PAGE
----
Shipowners’ Club has announced a strategic partnership agreement with International seafarer welfare charity The Mission to Seafarers.
Shipowners’ Club has been named 2019 Gold Sponsor for the Mission’s ongoing Seafarers Happiness Index. The Club said that “the addition of The Shipowners’ Club’s extensive networks and resources will enable the Mission to create a truly global image of life at sea, which represents seafarers from across all nationalities, jobs and vessel types”.
Ben Bailey, Director of Advocacy and Regional Development at The Mission to Seafarers, said that “we are delighted that The Shipowners’ Club has come on board for this year to support the Seafarers Happiness Index. This partnership will ensure we can continue to operate this valuable survey and get seafarers’ views on important topics of the day.”
Louise Hall, Director – Loss Prevention at The Shipowners’ Club, said that “the Seafarers Happiness Index has proven itself a crucial barometer in identifying and addressing ongoing welfare issues within the seafaring community.
“For seafarers, it provides a confidential platform to raise their concerns and share their stories about life at sea. For employers, it’s a window into the minds of the men and women working on board the global fleet, and a blueprint for improvement and development. The importance of such a platform cannot be underestimated, and we are immensely proud to be doing our part in helping it continue to grow and reach more and more people.”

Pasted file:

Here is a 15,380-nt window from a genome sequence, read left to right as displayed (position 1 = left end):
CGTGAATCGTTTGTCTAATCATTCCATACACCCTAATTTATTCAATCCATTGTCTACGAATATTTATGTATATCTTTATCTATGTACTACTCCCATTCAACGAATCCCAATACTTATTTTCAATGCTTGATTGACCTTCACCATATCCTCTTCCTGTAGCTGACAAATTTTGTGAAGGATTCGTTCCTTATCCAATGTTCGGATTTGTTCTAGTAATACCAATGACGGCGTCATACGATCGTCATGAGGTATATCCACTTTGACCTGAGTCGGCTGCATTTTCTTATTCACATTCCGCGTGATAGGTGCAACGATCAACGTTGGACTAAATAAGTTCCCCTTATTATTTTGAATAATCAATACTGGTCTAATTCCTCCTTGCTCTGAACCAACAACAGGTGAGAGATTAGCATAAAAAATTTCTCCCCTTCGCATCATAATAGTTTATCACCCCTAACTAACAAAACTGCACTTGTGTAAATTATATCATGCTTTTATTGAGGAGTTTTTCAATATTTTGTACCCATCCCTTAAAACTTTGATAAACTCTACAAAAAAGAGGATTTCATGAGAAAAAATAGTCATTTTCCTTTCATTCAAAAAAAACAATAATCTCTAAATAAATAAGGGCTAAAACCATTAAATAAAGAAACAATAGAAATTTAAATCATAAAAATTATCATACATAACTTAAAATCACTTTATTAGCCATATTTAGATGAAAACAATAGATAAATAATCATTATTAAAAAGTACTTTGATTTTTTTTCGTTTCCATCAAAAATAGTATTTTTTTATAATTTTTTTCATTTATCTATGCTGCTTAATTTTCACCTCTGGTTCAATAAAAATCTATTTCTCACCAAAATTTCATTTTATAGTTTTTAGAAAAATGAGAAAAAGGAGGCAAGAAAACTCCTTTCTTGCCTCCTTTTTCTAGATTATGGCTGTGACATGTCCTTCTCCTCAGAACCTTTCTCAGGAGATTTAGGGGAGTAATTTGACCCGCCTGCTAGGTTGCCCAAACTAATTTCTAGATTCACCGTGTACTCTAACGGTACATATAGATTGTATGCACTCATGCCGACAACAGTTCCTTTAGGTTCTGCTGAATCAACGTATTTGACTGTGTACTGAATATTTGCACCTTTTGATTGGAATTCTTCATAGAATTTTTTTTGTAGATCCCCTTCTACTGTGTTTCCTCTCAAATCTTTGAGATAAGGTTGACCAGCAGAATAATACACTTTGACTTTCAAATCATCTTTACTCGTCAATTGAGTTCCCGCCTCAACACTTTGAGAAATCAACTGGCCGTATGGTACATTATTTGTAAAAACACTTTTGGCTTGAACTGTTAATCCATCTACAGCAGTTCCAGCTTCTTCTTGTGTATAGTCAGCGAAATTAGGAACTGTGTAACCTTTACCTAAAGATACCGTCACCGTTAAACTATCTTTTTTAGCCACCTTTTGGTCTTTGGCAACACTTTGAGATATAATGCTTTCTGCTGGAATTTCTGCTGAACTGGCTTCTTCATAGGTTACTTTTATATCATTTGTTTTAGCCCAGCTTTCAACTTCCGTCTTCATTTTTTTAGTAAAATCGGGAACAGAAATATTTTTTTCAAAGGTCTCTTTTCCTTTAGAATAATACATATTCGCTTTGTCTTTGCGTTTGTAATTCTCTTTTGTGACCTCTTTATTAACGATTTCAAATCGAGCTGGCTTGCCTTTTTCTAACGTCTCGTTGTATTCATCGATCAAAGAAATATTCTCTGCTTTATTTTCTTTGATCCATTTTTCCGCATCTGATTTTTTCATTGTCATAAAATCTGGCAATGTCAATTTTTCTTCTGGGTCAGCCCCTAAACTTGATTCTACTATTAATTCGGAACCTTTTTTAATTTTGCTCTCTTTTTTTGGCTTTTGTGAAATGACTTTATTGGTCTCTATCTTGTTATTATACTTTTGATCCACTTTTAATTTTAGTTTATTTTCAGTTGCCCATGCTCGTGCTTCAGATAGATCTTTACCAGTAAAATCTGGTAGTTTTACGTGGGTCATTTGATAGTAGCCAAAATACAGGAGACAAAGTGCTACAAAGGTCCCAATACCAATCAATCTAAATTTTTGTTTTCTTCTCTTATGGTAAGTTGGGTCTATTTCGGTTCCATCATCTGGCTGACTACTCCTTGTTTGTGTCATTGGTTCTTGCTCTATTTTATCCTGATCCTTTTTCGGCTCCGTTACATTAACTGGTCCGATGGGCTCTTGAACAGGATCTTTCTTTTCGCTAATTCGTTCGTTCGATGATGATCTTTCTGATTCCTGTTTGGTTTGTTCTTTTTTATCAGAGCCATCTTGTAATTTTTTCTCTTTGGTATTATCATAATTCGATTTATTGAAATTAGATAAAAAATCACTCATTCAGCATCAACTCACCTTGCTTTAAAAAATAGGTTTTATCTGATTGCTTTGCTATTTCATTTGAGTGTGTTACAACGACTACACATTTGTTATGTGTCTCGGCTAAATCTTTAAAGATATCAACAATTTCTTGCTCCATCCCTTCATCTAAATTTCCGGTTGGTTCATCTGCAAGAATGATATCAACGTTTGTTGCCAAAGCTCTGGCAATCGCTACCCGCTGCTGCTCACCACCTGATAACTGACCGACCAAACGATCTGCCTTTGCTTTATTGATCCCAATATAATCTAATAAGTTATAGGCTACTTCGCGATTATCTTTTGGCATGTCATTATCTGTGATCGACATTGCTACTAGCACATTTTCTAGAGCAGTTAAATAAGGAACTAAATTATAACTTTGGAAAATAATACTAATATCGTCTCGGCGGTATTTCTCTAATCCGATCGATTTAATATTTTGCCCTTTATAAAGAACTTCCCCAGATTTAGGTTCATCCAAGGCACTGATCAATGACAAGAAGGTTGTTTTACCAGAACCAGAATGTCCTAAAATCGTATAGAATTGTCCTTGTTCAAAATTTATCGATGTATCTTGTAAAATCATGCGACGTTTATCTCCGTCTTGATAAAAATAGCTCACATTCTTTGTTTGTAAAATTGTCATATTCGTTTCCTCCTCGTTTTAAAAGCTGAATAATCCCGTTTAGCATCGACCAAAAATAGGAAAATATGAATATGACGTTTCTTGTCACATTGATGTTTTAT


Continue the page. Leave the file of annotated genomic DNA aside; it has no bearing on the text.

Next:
The latest Happiness Index report was published by the Mission this quarter. It found that, while seafarers showed high levels of pride in their profession, ongoing issues such as insufficient training, poor meal choice and a lack of social activities on board continued to have an alarming impact on their overall welfare.
The report also showed complaints from seafarers around a lack of government support for their profession. This was not limited to one or two nationalities, suggesting that there is a wider need for administrations to address their relationships with seafarers.
Ben Bailey noted that “overall, the latest findings from Seafarers Happiness Index highlight the great work being done by some shipping companies to cultivate a safe and enriching environment for seafarers, where their mental and physical needs can be met.
“However, it’s also clear that there is still a lot of work to be done to protect some seafarers from mistreatment from their employers and to raise the bar for safety and welfare standards across the industry. It may seem simple, but unless these areas are addressed and improved, then seafarers will not be happy in their jobs, and, where possible, will either switch companies or leave the sea altogether.”
Survey results at: www.happyatsea.org/wp-content/uploads/SHI_Q1_2019.pdf